Orthodox Church: Francis of Assisi Was No Saint

Roy M. Gasnick, OFM Franciscan World

The following commentary was submitted by Roy Gasnick, OFM, editor of The Francis Book, 800 Years with the Saint from Assisi, who is  former director of communiations for the Province.

For Franciscans who have taken for granted the common dictum that St. Francis is truly “everyone’s saint,” it comes as something of a shock to discover that the ancient eastern Church of Orthodoxy — one, holy, catholic and apostolic — not only does not believe that Francis was a saint and that no Christian should have devotion to him, but that he might actually have been beguiled by the devil.

That is the thrust of a major study, “A Comparison: Francis of Assisi and St. Seraphim of Sarov,” by Fr. George Macris, a priest of the Russian Orthodox Church, writing in Synaxis: Orthodox Christian Theology in the 20th Century and also appearing on the Web site of the Orthodox Christian Information Center (link below). 

The thesis of the study states: “The Orthodox Church does not include Francis of Assisi among its saints. He was a fanatic papist, lived after the separation of the Roman Catholic Church from Orthodoxy, and practiced a romantic and emotional spirituality foreign to genuine Orthodox spiritual traditions.”

The arguments here against Francis’ sanctity center around the very characteristics that make Francis so enduringly distinctive and attractive to us and to the rest of the world: his humanity, his personalism, his individualism, his common touch, his openness to the world and to its peoples, his Christo-centrism, and his identification with the passion and identity of Christ.

A major part of the study denigrates Francis’ stigmata. According to the author, there has never been a stigmatic in Orthodox history but there have been plenty of mystical saints such as St. Seraphim, who were like Francis but far superior to him. Those Orthodox saints were saints of the spirit, not saints of the body. Francis, on the other hand, prayed to feel in his own body the sufferings of Christ. This, in Orthodox spirituality, is presumption and pride. His stigmata, simply stated they say, came from intense auto-suggestion.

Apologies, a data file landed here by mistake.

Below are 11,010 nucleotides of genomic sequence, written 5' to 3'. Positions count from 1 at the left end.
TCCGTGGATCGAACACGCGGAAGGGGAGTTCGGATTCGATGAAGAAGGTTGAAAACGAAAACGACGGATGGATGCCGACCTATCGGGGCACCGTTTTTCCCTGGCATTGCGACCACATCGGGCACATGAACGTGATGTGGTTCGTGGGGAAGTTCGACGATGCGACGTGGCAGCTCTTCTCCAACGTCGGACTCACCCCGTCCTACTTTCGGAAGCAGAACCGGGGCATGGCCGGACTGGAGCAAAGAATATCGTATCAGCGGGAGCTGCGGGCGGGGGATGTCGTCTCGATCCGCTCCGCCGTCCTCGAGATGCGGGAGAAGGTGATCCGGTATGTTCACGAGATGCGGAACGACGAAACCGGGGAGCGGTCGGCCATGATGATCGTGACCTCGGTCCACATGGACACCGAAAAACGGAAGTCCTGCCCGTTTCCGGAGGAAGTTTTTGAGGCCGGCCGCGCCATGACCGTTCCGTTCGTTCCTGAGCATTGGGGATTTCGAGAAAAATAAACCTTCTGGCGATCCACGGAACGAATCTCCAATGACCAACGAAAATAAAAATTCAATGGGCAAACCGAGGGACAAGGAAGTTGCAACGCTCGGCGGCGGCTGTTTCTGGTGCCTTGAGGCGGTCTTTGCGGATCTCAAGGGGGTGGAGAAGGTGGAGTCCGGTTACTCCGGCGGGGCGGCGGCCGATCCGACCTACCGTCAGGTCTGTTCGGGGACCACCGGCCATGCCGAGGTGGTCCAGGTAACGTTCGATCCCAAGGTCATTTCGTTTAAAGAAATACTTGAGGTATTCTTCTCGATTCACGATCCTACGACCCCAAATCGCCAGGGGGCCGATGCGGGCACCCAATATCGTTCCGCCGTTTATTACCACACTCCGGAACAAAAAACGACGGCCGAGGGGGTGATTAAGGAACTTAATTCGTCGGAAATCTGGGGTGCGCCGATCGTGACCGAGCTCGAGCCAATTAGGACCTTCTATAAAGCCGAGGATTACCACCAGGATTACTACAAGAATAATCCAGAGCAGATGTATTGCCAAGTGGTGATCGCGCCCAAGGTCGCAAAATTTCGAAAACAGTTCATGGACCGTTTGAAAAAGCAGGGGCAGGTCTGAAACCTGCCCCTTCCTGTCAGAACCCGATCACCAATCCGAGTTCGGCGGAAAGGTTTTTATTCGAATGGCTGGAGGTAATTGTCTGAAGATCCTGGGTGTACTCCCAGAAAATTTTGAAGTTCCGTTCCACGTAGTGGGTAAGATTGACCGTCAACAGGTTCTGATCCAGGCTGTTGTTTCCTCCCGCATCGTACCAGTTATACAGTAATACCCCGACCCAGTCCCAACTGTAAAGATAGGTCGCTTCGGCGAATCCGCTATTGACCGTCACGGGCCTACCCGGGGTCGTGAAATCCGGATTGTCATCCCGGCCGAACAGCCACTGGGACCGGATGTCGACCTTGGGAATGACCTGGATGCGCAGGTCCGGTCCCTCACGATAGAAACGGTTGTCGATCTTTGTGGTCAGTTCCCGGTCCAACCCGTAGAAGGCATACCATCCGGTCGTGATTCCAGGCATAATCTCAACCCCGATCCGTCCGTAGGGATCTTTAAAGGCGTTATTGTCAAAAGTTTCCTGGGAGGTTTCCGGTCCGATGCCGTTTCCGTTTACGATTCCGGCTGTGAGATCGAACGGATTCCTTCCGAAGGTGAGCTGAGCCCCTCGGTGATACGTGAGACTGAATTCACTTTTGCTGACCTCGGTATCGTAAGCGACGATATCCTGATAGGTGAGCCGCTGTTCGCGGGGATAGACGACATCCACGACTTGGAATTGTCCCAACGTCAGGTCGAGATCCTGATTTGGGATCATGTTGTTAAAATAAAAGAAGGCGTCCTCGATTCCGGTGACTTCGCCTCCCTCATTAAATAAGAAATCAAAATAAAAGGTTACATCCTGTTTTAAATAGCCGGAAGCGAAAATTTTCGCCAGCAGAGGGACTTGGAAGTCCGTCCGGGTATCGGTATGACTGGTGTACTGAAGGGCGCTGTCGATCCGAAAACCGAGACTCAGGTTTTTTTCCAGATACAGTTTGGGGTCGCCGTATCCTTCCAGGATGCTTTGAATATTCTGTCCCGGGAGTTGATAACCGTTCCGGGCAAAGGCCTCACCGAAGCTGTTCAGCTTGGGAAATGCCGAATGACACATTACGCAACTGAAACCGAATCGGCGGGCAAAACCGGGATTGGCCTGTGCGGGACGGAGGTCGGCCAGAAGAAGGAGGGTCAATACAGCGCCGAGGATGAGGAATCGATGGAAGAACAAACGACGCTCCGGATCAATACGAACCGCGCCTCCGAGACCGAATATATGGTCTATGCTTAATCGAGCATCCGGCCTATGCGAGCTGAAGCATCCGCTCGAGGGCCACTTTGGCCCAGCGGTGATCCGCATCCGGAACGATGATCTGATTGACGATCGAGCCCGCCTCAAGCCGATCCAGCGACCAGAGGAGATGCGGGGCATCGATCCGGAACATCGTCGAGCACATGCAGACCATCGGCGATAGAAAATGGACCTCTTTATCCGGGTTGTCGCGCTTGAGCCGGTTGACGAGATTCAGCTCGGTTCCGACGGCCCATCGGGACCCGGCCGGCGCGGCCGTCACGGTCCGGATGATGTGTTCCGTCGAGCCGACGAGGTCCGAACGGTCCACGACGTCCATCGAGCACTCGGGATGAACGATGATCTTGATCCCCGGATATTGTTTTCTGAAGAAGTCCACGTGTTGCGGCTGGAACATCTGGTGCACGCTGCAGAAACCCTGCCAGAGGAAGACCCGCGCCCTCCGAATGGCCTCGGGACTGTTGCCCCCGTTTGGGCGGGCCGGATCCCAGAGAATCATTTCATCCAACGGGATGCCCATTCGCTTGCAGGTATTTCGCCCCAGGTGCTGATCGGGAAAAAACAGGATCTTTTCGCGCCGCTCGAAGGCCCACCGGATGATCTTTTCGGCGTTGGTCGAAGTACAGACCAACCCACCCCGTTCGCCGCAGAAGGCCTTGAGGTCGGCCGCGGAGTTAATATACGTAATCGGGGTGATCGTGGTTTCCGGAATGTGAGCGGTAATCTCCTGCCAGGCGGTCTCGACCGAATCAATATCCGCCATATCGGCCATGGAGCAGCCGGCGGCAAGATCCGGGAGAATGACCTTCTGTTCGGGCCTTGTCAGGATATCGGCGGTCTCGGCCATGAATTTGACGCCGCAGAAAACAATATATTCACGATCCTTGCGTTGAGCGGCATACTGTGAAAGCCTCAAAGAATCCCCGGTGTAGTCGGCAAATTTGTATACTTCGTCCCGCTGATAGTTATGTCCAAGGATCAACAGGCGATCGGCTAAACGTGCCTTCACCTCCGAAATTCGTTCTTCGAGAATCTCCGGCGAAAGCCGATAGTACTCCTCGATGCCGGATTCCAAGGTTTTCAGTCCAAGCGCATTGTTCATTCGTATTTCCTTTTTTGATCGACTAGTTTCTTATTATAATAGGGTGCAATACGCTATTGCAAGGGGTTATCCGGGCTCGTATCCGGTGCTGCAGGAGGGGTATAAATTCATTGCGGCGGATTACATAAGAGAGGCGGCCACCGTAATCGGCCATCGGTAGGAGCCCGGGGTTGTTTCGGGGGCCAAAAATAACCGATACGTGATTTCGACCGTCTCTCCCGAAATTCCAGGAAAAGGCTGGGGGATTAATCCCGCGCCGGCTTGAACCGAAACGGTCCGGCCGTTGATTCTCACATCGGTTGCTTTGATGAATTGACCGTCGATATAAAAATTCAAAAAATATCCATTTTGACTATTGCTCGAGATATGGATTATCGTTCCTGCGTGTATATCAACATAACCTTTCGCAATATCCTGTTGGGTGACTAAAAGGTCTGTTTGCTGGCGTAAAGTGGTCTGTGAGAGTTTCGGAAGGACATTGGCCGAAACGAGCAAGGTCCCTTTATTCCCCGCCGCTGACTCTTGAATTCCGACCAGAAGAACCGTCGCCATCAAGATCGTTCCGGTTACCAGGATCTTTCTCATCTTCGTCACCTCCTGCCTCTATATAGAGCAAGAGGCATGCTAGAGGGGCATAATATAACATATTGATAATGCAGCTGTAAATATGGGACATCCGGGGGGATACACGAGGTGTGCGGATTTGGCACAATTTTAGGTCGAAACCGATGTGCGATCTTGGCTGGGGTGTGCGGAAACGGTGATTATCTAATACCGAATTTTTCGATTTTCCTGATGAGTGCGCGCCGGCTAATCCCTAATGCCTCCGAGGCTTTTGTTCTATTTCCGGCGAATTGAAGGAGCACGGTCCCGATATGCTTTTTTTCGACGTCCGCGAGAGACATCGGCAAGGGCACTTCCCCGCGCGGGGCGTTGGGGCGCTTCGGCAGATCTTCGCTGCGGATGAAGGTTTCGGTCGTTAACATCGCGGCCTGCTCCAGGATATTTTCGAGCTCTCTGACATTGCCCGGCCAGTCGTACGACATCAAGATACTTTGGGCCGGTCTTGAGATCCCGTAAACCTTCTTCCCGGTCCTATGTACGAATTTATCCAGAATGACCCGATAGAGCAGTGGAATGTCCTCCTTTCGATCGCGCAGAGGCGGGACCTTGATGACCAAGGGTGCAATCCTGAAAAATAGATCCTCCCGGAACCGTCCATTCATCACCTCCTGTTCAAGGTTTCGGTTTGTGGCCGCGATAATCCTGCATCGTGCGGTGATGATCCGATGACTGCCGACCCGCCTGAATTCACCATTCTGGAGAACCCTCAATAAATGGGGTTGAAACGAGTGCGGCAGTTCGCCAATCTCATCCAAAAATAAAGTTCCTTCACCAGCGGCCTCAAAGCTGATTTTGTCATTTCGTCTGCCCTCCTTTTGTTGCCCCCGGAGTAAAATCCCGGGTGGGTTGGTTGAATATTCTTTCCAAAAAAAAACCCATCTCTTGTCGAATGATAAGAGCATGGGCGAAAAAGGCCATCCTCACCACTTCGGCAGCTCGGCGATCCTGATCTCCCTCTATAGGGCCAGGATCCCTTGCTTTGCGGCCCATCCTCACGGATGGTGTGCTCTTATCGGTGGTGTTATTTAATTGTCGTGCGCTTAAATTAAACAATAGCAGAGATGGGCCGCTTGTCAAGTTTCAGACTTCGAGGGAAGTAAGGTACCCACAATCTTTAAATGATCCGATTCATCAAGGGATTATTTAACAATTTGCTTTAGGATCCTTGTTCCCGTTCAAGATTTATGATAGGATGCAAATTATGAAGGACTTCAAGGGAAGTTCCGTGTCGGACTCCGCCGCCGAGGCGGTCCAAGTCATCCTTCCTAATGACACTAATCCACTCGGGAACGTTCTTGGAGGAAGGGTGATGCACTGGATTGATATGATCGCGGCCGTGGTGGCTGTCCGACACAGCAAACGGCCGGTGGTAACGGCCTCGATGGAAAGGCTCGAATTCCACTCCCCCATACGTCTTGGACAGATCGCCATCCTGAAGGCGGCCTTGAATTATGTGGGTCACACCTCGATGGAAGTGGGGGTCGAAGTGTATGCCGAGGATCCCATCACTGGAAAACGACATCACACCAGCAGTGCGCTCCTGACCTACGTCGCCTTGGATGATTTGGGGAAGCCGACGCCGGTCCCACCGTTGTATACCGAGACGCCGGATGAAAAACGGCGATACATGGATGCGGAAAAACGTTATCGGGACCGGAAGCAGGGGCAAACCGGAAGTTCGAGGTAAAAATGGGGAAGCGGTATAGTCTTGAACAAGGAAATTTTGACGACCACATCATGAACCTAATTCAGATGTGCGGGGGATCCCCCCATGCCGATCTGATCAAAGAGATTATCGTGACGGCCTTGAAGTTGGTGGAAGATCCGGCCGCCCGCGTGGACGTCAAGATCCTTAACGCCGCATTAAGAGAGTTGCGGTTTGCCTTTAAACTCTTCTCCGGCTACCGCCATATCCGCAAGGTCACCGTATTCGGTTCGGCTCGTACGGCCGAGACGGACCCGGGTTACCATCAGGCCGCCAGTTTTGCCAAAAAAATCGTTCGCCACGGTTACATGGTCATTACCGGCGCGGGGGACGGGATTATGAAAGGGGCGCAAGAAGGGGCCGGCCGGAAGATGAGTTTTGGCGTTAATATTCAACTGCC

“As a matter of fact, all of the things Francis experienced in the process of his stigmatization are the very beguilements (temptations from the devil) the church fathers repeatedly warned against,” Macris notes.

Such a harsh stance against Francis stands in bold contrast to that of Protestant denominations. In the early 1980s, when HNP’s Communications Office led the successful drive to have the U.S. Postal Service issue a commemorative stamp in honor of the eighth centenary of St. Francis’ birth in 1982, the presidents or leaders of the10 major mainline Protestant denominations in the U.S. had no hesitancy in endorsing the petition. Their attitude seemed to be, “Who can argue against St. Francis?”

This Orthodox stance, it would seem, would also affect Pope Benedict XVI’s major thrust toward reuniting Orthodoxy with Catholicism. Francis represents a whole new tradition of spirituality, developed after the split between the Western and Eastern Christian churches in 1054. It takes into consideration the human body and emotions as means to leading to mental and contemplative prayer, including such avenues of prayer as the sacred heart, the stations of the cross, and divine mercy.

This study can be found on the Internet. Enter “St Francis of Assisi and the Orthodox Church” in Google. Click on the article, “A Comparison: Francis of Assisi and St. Seraphim of Sarov.”

 — Fr. Roy, a resident and staff member of St. Anthony Friary in St. Petersburg, Fla., is the founder of the Province’s Communications Office.